Living with crawlies

Most people are at their disgusting best and tend to say: Yuck; even those who swear by organic foods, when they come across an earthworm. When such incidents happen around me I generally mumble a prayer: God pardon them for they do not know.
mangalI know these ‘yuck’ people will never want to enter my farm, at least not during the rains: for you’re likely to come across the creepy crawlies at every step you take or see snails moving slowly on the branches. I am fond of my earthworms and they know that. My policy of peaceful coexistence has paid dividends: Earthworms here are nearly 8 inches long and almost thick as a lead pencil.
Last year I had begun my search in mid October and realized it was too late. This time I started early and have been repeatedly egging Mangal, and thankfully we have had a good harvest of earthworms. earthAll these earthworms go to my vermicompost pit to live and multiply among the leaf and grass litter. Occasionally I feed the pit with the flour mill dust and egg peels. A farmer friend who sells vermicompost frequently sprays his pit with ghee and honey. “It helps,” he says.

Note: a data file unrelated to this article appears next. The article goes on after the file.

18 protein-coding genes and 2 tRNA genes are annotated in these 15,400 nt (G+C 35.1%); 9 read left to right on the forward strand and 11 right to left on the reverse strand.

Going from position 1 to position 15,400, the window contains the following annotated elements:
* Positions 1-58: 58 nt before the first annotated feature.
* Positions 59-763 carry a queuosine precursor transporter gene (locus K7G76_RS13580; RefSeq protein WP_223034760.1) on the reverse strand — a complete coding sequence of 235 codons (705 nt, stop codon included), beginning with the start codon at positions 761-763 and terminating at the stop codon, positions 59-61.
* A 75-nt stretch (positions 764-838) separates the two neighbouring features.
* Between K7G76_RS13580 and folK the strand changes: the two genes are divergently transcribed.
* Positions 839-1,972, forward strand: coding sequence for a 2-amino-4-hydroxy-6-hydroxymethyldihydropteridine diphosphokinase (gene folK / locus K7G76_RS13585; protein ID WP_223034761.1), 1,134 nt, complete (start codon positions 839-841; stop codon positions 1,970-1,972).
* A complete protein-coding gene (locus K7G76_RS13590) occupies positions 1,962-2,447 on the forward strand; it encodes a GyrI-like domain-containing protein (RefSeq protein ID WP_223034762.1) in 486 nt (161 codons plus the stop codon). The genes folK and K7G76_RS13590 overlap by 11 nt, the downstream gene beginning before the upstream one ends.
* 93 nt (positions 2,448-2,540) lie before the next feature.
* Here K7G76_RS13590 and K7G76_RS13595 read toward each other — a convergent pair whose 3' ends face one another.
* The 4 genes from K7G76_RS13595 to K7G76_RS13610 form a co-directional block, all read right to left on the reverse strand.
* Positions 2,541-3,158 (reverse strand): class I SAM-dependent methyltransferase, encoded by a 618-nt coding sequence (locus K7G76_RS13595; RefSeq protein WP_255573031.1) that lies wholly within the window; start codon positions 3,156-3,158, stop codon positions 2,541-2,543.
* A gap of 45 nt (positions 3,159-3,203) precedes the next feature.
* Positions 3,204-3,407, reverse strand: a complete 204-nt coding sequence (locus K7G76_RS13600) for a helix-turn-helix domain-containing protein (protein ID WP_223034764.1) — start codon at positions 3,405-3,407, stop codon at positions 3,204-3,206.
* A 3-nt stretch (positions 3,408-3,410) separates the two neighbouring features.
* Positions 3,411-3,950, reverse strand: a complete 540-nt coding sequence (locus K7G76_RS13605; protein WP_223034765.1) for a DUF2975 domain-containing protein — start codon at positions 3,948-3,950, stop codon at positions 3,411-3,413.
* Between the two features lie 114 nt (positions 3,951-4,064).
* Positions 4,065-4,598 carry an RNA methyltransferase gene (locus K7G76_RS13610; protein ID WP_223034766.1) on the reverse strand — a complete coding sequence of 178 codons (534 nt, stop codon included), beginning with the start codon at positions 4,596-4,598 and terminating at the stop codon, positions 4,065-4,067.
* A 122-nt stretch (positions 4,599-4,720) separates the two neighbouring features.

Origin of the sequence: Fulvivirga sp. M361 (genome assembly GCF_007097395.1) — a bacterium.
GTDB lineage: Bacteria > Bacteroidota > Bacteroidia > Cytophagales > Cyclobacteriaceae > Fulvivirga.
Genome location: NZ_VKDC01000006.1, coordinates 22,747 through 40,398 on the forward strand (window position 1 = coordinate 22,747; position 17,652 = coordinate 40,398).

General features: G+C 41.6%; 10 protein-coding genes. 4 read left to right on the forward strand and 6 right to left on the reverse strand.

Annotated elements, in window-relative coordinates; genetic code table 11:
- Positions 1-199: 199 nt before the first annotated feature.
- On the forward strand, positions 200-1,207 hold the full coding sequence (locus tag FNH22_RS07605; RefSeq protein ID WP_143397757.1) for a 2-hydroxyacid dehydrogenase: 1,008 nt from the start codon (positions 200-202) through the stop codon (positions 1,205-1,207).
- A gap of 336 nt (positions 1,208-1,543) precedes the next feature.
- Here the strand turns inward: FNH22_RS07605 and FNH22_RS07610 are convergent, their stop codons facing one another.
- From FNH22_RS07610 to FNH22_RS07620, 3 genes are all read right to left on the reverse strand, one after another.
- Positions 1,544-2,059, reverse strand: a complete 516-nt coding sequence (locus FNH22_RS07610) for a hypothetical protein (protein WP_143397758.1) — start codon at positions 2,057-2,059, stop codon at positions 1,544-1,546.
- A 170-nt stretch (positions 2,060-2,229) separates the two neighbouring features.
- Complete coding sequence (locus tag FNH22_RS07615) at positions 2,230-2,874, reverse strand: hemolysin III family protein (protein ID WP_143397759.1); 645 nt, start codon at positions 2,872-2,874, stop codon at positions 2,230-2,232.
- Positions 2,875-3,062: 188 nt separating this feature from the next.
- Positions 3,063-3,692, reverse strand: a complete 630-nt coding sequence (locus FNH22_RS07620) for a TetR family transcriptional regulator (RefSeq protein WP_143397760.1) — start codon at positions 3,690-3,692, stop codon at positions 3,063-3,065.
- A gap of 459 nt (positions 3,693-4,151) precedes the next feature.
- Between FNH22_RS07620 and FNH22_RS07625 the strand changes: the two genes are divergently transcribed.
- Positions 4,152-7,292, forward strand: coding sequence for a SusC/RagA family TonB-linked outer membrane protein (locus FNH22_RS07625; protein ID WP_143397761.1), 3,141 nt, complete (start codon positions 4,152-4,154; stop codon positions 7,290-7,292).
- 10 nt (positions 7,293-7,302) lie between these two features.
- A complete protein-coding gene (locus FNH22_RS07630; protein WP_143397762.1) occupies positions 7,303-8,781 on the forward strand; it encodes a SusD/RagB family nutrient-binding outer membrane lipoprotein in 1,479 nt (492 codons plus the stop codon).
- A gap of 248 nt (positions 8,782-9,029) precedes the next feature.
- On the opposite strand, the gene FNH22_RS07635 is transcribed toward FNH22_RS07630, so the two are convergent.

I was introduced to the beneficial affects of earthworm by none other than Dr Sudhir Ghatnekar of Biotechnology Resource Centre. A pioneer in management of waste and garbage using biotechnology, Dr Ghatnekar in November 2011 gifted me with buckets of earthworms.

Read about it https://sundayfarmer.wordpress.com/2011/12/02/vermiculture-in-badlapur/

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